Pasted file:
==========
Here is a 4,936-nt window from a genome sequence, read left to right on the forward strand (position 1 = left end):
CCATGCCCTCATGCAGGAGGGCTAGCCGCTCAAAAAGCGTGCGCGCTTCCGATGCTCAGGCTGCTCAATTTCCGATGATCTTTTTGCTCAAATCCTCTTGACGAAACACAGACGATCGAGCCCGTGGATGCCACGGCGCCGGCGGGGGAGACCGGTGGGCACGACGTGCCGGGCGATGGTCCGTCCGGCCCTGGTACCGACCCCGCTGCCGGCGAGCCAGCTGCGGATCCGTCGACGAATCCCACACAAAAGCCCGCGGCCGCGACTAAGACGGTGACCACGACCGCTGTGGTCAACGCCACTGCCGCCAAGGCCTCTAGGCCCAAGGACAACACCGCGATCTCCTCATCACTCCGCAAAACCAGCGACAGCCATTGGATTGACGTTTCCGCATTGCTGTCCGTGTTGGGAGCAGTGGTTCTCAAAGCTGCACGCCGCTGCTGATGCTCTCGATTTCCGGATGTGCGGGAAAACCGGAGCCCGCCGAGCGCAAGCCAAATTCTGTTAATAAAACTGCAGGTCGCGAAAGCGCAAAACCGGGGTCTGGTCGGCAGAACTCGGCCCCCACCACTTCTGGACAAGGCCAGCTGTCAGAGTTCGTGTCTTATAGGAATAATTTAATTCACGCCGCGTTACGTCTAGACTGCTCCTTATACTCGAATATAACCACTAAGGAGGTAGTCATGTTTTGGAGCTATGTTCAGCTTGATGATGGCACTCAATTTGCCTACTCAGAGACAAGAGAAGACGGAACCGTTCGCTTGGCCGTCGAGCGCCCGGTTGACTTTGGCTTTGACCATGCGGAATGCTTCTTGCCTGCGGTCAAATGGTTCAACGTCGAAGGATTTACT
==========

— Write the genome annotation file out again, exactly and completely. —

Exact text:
Here is a 4,936-nt window from a genome sequence, read left to right on the forward strand (position 1 = left end):
CCATGCCCTCATGCAGGAGGGCTAGCCGCTCAAAAAGCGTGCGCGCTTCCGATGCTCAGGCTGCTCAATTTCCGATGATCTTTTTGCTCAAATCCTCTTGACGAAACACAGACGATCGAGCCCGTGGATGCCACGGCGCCGGCGGGGGAGACCGGTGGGCACGACGTGCCGGGCGATGGTCCGTCCGGCCCTGGTACCGACCCCGCTGCCGGCGAGCCAGCTGCGGATCCGTCGACGAATCCCACACAAAAGCCCGCGGCCGCGACTAAGACGGTGACCACGACCGCTGTGGTCAACGCCACTGCCGCCAAGGCCTCTAGGCCCAAGGACAACACCGCGATCTCCTCATCACTCCGCAAAACCAGCGACAGCCATTGGATTGACGTTTCCGCATTGCTGTCCGTGTTGGGAGCAGTGGTTCTCAAAGCTGCACGCCGCTGCTGATGCTCTCGATTTCCGGATGTGCGGGAAAACCGGAGCCCGCCGAGCGCAAGCCAAATTCTGTTAATAAAACTGCAGGTCGCGAAAGCGCAAAACCGGGGTCTGGTCGGCAGAACTCGGCCCCCACCACTTCTGGACAAGGCCAGCTGTCAGAGTTCGTGTCTTATAGGAATAATTTAATTCACGCCGCGTTACGTCTAGACTGCTCCTTATACTCGAATATAACCACTAAGGAGGTAGTCATGTTTTGGAGCTATGTTCAGCTTGATGATGGCACTCAATTTGCCTACTCAGAGACAAGAGAAGACGGAACCGTTCGCTTGGCCGTCGAGCGCCCGGTTGACTTTGGCTTTGACCATGCGGAATGCTTCTTGCCTGCGGTCAAATGGTTCAACGTCGAAGGATTTACT